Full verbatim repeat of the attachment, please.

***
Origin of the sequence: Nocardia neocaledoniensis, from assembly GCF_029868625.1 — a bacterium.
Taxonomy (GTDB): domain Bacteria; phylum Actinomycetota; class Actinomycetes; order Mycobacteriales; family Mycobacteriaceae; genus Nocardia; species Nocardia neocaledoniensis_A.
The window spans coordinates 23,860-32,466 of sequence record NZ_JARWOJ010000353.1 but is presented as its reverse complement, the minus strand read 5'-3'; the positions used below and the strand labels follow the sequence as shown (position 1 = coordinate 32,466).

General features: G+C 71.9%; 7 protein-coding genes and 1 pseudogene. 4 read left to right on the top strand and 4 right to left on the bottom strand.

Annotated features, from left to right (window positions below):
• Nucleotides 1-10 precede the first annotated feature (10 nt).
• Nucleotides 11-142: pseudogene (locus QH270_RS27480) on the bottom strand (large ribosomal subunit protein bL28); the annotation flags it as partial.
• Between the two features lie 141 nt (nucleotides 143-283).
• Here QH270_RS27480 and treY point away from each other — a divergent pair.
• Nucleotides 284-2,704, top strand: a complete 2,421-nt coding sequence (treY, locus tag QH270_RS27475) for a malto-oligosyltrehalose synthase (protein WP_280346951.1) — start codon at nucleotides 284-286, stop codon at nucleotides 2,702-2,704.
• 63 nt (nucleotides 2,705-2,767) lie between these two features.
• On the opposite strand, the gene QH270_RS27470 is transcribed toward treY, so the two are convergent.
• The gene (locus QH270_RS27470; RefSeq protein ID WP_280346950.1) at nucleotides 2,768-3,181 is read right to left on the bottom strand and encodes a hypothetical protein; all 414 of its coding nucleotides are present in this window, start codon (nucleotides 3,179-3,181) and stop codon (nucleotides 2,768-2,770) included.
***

Origin of the sequence: Nocardia neocaledoniensis, from assembly GCF_029868625.1 — a bacterium.
Taxonomy (GTDB): domain Bacteria; phylum Actinomycetota; class Actinomycetes; order Mycobacteriales; family Mycobacteriaceae; genus Nocardia; species Nocardia neocaledoniensis_A.
The window spans coordinates 23,860-32,466 of sequence record NZ_JARWOJ010000353.1 but is presented as its reverse complement, the minus strand read 5'-3'; the positions used below and the strand labels follow the sequence as shown (position 1 = coordinate 32,466).

General features: G+C 71.9%; 7 protein-coding genes and 1 pseudogene. 4 read left to right on the top strand and 4 right to left on the bottom strand.

Annotated features, from left to right (window positions below):
• Nucleotides 1-10 precede the first annotated feature (10 nt).
• Nucleotides 11-142: pseudogene (locus QH270_RS27480) on the bottom strand (large ribosomal subunit protein bL28); the annotation flags it as partial.
• Between the two features lie 141 nt (nucleotides 143-283).
• Here QH270_RS27480 and treY point away from each other — a divergent pair.
• Nucleotides 284-2,704, top strand: a complete 2,421-nt coding sequence (treY, locus tag QH270_RS27475) for a malto-oligosyltrehalose synthase (protein WP_280346951.1) — start codon at nucleotides 284-286, stop codon at nucleotides 2,702-2,704.
• 63 nt (nucleotides 2,705-2,767) lie between these two features.
• On the opposite strand, the gene QH270_RS27470 is transcribed toward treY, so the two are convergent.
• The gene (locus QH270_RS27470; RefSeq protein ID WP_280346950.1) at nucleotides 2,768-3,181 is read right to left on the bottom strand and encodes a hypothetical protein; all 414 of its coding nucleotides are present in this window, start codon (nucleotides 3,179-3,181) and stop codon (nucleotides 2,768-2,770) included.